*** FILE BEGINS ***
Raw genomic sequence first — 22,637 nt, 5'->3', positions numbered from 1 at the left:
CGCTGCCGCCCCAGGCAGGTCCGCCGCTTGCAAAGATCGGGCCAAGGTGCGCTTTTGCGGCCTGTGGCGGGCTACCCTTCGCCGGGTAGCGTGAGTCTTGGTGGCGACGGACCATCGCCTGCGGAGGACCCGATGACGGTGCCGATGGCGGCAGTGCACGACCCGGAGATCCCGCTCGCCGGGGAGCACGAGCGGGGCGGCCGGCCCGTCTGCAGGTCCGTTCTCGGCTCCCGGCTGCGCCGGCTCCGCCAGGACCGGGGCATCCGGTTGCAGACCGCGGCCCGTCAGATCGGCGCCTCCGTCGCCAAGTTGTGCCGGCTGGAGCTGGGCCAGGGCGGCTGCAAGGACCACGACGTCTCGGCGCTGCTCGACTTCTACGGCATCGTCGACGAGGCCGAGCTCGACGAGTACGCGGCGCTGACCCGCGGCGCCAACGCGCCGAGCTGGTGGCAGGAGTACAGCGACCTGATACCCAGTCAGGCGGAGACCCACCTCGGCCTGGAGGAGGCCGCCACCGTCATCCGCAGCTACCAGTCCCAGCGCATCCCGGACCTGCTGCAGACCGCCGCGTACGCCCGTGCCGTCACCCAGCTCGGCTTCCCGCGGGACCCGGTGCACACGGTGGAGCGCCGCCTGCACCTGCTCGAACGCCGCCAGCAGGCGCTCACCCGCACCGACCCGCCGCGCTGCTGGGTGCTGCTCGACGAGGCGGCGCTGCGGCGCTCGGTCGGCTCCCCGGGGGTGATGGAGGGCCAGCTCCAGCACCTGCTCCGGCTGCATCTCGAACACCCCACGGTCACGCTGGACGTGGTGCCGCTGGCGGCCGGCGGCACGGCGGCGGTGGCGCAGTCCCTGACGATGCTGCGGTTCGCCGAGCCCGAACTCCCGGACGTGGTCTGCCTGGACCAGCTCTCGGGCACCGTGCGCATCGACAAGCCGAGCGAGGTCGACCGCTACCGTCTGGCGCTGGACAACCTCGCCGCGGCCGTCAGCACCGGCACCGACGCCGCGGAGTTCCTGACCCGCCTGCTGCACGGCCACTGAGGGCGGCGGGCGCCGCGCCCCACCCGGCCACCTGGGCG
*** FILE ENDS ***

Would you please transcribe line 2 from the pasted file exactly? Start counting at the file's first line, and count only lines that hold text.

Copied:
CGCTGCCGCCCCAGGCAGGTCCGCCGCTTGCAAAGATCGGGCCAAGGTGCGCTTTTGCGGCCTGTGGCGGGCTACCCTTCGCCGGGTAGCGTGAGTCTTGGTGGCGACGGACCATCGCCTGCGGAGGACCCGATGACGGTGCCGATGGCGGCAGTGCACGACCCGGAGATCCCGCTCGCCGGGGAGCACGAGCGGGGCGGCCGGCCCGTCTGCAGGTCCGTTCTCGGCTCCCGGCTGCGCCGGCTCCGCCAGGACCGGGGCATCCGGTTGCAGACCGCGGCCCGTCAGATCGGCGCCTCCGTCGCCAAGTTGTGCCGGCTGGAGCTGGGCCAGGGCGGCTGCAAGGACCACGACGTCTCGGCGCTGCTCGACTTCTACGGCATCGTCGACGAGGCCGAGCTCGACGAGTACGCGGCGCTGACCCGCGGCGCCAACGCGCCGAGCTGGTGGCAGGAGTACAGCGACCTGATACCCAGTCAGGCGGAGACCCACCTCGGCCTGGAGGAGGCCGCCACCGTCATCCGCAGCTACCAGTCCCAGCGCATCCCGGACCTGCTGCAGACCGCCGCGTACGCCCGTGCCGTCACCCAGCTCGGCTTCCCGCGGGACCCGGTGCACACGGTGGAGCGCCGCCTGCACCTGCTCGAACGCCGCCAGCAGGCGCTCACCCGCACCGACCCGCCGCGCTGCTGGGTGCTGCTCGACGAGGCGGCGCTGCGGCGCTCGGTCGGCTCCCCGGGGGTGATGGAGGGCCAGCTCCAGCACCTGCTCCGGCTGCATCTCGAACACCCCACGGTCACGCTGGACGTGGTGCCGCTGGCGGCCGGCGGCACGGCGGCGGTGGCGCAGTCCCTGACGATGCTGCGGTTCGCCGAGCCCGAACTCCCGGACGTGGTCTGCCTGGACCAGCTCTCGGGCACCGTGCGCATCGACAAGCCGAGCGAGGTCGACCGCTACCGTCTGGCGCTGGACAACCTCGCCGCGGCCGTCAGCACCGGCACCGACGCCGCGGAGTTCCTGACCCGCCTGCTGCACGGCCACTGAGGGCGGCGGGCGCCGCGCCCCACCCGGCCACCTGGGCG